I don't know what others think, but I admire what Atty. Claire Castro did last night. Castro spent time in jail after she reportedly engaged a police officer in an argument over the illegal arrest and detention of her client, a certain Chua. Castro went to the Manila Police District (MPD) after she found out that MPD cops arrested Chua without any arrest warrant while Chua was talking with his estranged wife. Chua went to the meeting with the understanding that his former partner went there to amicably settle the issue of custody of their common child. Instead, Chua landed in jail. Castro said, what the cops did was a form of frame up, because there was still no case filed against her client.
Castro is right. It is an elementary principle in the arrest of any person that such arrests be covered by a warrant issued by a court. No arrests shall be made without such warrants.
Of course, our laws provide for warrantless arrests, such as when a crime is being committed or was committed. I don't know about you, but is it a crime to talk with your partner to settle in an amicable manner a domestic issue such as custody of a child? I know of no such crime in our statutes.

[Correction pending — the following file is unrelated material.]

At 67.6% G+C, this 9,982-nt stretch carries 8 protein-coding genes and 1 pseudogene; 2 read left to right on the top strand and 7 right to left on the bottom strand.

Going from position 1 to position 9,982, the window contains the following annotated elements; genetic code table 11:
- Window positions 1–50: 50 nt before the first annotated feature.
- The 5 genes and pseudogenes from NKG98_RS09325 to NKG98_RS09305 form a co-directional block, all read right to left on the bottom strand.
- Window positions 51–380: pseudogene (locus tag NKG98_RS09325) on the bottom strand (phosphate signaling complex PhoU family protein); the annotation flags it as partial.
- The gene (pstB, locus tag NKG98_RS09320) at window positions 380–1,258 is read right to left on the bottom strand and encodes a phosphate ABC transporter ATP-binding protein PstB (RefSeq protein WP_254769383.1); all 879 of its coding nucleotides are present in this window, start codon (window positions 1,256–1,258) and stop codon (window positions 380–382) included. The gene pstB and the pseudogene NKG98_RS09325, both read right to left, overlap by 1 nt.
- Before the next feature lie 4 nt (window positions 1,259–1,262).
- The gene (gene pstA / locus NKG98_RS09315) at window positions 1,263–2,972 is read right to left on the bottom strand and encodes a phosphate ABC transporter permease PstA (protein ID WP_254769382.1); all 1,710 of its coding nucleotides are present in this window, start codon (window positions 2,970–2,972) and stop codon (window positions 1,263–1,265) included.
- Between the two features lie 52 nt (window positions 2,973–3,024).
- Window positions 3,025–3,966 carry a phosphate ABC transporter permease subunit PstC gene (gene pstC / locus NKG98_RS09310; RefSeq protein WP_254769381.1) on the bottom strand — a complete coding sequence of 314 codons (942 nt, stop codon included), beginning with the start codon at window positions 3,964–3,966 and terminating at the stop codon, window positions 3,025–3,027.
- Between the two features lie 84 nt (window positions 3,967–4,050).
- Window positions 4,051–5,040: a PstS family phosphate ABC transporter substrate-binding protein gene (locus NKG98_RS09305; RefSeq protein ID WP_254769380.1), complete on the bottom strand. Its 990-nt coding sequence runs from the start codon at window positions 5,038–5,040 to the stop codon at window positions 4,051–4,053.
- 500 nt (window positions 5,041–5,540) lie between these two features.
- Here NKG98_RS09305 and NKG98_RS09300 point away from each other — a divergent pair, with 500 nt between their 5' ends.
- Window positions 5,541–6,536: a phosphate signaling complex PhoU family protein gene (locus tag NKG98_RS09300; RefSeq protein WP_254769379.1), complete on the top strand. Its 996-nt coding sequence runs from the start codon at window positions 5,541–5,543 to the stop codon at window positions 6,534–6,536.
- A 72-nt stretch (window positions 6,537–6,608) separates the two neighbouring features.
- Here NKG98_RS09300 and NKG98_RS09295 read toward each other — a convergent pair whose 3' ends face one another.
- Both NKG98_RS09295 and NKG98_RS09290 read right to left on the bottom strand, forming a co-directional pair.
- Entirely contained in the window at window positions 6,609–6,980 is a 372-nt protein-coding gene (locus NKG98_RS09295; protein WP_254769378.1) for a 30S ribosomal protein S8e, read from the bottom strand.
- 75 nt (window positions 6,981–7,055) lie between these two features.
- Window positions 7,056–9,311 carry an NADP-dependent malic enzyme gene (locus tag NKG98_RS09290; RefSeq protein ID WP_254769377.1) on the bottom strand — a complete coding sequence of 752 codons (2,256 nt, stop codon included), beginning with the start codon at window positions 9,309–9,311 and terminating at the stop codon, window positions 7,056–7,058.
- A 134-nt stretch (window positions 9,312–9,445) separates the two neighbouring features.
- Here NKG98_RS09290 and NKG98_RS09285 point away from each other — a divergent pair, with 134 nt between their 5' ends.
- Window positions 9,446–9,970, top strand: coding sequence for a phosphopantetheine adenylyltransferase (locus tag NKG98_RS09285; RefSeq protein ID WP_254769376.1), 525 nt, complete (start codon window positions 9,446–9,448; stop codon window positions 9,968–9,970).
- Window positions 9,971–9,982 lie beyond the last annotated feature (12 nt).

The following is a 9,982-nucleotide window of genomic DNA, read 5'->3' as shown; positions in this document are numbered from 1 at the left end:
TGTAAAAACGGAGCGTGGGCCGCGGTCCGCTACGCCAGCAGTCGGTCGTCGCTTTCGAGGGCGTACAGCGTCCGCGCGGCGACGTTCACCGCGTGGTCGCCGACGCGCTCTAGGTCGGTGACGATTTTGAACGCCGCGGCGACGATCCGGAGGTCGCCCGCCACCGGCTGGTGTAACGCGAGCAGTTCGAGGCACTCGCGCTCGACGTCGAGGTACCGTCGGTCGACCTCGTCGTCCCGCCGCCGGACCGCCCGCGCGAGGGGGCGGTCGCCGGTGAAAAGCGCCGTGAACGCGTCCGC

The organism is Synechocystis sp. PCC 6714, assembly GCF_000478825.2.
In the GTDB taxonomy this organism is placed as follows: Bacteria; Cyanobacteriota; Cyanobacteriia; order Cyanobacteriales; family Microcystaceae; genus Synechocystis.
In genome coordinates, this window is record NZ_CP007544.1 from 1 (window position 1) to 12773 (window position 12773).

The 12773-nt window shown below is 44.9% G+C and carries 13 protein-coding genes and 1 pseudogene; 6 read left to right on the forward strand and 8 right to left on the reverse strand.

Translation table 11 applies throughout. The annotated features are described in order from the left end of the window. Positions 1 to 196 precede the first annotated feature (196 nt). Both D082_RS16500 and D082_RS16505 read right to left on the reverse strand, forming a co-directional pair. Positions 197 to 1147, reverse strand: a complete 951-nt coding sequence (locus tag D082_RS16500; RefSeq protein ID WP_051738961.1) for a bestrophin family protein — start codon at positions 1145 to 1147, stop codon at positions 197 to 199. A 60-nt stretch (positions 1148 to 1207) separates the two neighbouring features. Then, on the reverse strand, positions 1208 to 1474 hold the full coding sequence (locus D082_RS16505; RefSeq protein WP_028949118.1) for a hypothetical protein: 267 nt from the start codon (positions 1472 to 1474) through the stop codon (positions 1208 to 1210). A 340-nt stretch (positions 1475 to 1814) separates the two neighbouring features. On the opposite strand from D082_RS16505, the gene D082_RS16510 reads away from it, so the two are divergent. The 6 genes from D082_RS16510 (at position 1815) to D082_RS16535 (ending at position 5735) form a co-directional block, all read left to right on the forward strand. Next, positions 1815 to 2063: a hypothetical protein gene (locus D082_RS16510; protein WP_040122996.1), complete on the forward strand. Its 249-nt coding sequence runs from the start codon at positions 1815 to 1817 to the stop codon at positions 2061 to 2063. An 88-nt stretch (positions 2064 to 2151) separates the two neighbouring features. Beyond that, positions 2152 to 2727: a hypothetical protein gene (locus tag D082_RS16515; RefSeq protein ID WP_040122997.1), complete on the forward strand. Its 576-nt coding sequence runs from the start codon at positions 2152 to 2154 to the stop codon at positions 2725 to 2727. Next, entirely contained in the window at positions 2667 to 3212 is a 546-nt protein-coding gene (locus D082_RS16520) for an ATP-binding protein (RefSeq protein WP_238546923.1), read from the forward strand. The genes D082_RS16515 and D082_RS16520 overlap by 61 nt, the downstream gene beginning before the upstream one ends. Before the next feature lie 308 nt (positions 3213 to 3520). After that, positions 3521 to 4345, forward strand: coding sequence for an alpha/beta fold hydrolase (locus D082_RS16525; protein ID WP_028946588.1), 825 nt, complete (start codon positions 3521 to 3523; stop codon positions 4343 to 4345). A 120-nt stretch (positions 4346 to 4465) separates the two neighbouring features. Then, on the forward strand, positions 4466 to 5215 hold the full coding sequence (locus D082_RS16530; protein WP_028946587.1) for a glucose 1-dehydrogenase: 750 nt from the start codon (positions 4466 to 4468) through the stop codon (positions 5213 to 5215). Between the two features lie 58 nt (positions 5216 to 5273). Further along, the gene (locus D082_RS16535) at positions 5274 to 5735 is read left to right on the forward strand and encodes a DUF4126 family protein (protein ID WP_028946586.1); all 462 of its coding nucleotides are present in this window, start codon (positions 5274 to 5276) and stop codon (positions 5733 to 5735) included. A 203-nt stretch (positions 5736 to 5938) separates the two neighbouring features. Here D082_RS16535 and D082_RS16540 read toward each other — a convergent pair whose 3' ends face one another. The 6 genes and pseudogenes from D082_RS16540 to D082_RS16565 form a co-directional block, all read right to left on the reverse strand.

Besides, even if the cops front a defense, saying that Chua committed kidnapping (since I think the kid was a product of an illegitimate relationship), the cops should have filed the case first and should have waited for the issuance of a warrant before doing what they did.
Hey, MPD cops, we are not under martial law. And even if we are, still, warrants are requisites for someone's arrest and detention.
And it is well within the rights of Castro, who is a fearless lawyer of note, to protest the illegal arrest and detention of her client. As they say, when you witness an injustice, it is your duty to protest and shout it out loud. That's what Claire Castro did.
We need people like Atty. Claire Castro. MPD release her immediately now!
I am appealing to my friend, PNP chief Marquez--investigate and mete the proper punishment to your men who committed this shameful crime against a co-officer of the law.